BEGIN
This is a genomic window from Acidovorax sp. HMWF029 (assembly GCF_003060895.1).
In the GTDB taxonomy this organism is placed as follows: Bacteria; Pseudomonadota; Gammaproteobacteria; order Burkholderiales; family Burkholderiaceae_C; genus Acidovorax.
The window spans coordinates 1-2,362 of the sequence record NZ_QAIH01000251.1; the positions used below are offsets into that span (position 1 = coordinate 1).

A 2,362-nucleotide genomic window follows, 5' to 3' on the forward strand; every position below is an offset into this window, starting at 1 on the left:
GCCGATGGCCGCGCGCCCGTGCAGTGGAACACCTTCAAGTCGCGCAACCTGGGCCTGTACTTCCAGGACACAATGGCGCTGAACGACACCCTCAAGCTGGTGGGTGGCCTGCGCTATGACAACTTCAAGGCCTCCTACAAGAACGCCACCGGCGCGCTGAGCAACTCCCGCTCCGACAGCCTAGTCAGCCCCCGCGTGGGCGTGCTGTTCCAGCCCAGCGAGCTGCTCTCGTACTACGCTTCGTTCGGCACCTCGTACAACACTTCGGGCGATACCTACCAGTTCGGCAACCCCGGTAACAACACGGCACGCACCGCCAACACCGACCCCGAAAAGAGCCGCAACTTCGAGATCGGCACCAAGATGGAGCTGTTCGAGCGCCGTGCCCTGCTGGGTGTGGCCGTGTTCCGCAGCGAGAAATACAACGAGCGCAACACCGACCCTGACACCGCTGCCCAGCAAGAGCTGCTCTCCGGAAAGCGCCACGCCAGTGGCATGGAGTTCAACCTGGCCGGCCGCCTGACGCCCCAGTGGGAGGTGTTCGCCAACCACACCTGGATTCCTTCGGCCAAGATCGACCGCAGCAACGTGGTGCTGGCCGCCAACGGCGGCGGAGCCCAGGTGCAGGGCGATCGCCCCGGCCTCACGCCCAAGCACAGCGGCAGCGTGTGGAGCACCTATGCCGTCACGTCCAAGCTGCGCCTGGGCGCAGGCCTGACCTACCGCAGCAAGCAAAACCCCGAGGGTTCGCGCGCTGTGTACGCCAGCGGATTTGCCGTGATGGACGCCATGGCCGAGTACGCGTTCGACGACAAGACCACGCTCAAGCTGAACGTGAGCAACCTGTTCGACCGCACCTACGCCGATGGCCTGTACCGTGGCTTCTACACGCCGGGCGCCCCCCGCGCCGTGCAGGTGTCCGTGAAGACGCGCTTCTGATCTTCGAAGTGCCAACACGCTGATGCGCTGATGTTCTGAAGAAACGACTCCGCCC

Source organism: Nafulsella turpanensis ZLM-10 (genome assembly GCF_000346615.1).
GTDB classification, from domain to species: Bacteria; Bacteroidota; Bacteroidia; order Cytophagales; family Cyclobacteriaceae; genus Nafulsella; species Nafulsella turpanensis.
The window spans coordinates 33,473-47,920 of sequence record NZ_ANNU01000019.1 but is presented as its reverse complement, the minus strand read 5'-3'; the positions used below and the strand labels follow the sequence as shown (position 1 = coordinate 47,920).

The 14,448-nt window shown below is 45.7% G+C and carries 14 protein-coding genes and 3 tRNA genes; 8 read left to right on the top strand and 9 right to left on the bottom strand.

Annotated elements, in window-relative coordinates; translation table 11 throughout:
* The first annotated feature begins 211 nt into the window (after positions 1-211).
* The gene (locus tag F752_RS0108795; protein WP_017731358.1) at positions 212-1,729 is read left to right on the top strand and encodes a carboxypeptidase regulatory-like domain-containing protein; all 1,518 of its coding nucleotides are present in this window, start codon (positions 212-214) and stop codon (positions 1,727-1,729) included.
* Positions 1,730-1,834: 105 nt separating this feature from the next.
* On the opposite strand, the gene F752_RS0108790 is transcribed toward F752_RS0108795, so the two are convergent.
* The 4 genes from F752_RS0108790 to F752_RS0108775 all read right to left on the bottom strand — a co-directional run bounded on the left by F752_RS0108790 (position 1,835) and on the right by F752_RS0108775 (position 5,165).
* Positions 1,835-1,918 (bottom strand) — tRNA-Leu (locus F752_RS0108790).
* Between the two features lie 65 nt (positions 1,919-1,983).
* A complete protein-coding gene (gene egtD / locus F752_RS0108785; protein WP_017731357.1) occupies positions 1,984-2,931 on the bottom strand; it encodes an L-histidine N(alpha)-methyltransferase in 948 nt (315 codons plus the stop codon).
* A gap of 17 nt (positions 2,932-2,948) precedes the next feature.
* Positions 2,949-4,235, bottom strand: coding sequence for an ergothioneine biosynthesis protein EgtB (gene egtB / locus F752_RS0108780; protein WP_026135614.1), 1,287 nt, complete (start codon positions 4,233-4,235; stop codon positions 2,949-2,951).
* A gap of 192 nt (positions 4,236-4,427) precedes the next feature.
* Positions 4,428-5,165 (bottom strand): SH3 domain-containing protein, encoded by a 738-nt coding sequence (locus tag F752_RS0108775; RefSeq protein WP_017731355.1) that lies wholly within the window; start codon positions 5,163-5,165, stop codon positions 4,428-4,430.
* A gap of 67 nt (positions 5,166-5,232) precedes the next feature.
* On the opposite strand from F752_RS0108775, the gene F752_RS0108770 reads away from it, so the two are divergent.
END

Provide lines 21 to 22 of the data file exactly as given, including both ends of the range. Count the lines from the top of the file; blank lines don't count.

* A gap of 192 nt (positions 4,236-4,427) precedes the next feature.
* Positions 4,428-5,165 (bottom strand): SH3 domain-containing protein, encoded by a 738-nt coding sequence (locus tag F752_RS0108775; RefSeq protein WP_017731355.1) that lies wholly within the window; start codon positions 5,163-5,165, stop codon positions 4,428-4,430.